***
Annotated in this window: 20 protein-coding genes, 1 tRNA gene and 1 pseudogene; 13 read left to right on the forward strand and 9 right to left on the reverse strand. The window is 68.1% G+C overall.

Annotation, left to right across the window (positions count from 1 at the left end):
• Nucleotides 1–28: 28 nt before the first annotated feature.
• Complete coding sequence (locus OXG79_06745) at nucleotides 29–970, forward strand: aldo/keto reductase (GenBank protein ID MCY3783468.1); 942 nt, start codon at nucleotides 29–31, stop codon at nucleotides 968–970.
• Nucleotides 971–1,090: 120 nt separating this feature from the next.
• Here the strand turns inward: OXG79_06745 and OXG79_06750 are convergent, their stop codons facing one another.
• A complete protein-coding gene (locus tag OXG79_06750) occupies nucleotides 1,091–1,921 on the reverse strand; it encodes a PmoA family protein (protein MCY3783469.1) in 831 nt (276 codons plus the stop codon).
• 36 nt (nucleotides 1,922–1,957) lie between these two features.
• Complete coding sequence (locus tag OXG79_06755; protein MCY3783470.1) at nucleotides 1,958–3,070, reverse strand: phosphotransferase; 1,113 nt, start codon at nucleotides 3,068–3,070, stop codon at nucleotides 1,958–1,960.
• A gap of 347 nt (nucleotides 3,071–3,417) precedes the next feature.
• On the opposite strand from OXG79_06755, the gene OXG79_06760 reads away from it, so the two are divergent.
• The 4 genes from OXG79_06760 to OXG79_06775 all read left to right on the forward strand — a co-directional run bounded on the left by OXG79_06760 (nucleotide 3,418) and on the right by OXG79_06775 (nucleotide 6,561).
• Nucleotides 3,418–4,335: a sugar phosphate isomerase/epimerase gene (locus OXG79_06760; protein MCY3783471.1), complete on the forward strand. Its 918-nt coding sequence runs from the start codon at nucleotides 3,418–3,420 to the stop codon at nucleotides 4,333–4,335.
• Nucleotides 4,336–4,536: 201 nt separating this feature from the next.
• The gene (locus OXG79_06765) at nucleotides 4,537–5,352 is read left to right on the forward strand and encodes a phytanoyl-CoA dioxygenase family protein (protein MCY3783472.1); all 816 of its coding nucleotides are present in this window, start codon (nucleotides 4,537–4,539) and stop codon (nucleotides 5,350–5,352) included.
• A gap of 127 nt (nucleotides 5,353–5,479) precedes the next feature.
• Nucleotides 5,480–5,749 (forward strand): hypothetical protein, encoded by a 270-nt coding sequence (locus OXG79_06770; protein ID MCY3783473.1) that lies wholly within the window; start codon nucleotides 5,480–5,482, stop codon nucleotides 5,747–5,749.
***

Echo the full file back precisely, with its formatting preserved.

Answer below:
Annotated in this window: 20 protein-coding genes, 1 tRNA gene and 1 pseudogene; 13 read left to right on the forward strand and 9 right to left on the reverse strand. The window is 68.1% G+C overall.

Annotation, left to right across the window (positions count from 1 at the left end):
• Nucleotides 1–28: 28 nt before the first annotated feature.
• Complete coding sequence (locus OXG79_06745) at nucleotides 29–970, forward strand: aldo/keto reductase (GenBank protein ID MCY3783468.1); 942 nt, start codon at nucleotides 29–31, stop codon at nucleotides 968–970.
• Nucleotides 971–1,090: 120 nt separating this feature from the next.
• Here the strand turns inward: OXG79_06745 and OXG79_06750 are convergent, their stop codons facing one another.
• A complete protein-coding gene (locus tag OXG79_06750) occupies nucleotides 1,091–1,921 on the reverse strand; it encodes a PmoA family protein (protein MCY3783469.1) in 831 nt (276 codons plus the stop codon).
• 36 nt (nucleotides 1,922–1,957) lie between these two features.
• Complete coding sequence (locus tag OXG79_06755; protein MCY3783470.1) at nucleotides 1,958–3,070, reverse strand: phosphotransferase; 1,113 nt, start codon at nucleotides 3,068–3,070, stop codon at nucleotides 1,958–1,960.
• A gap of 347 nt (nucleotides 3,071–3,417) precedes the next feature.
• On the opposite strand from OXG79_06755, the gene OXG79_06760 reads away from it, so the two are divergent.
• The 4 genes from OXG79_06760 to OXG79_06775 all read left to right on the forward strand — a co-directional run bounded on the left by OXG79_06760 (nucleotide 3,418) and on the right by OXG79_06775 (nucleotide 6,561).
• Nucleotides 3,418–4,335: a sugar phosphate isomerase/epimerase gene (locus OXG79_06760; protein MCY3783471.1), complete on the forward strand. Its 918-nt coding sequence runs from the start codon at nucleotides 3,418–3,420 to the stop codon at nucleotides 4,333–4,335.
• Nucleotides 4,336–4,536: 201 nt separating this feature from the next.
• The gene (locus OXG79_06765) at nucleotides 4,537–5,352 is read left to right on the forward strand and encodes a phytanoyl-CoA dioxygenase family protein (protein MCY3783472.1); all 816 of its coding nucleotides are present in this window, start codon (nucleotides 4,537–4,539) and stop codon (nucleotides 5,350–5,352) included.
• A gap of 127 nt (nucleotides 5,353–5,479) precedes the next feature.
• Nucleotides 5,480–5,749 (forward strand): hypothetical protein, encoded by a 270-nt coding sequence (locus OXG79_06770; protein ID MCY3783473.1) that lies wholly within the window; start codon nucleotides 5,480–5,482, stop codon nucleotides 5,747–5,749.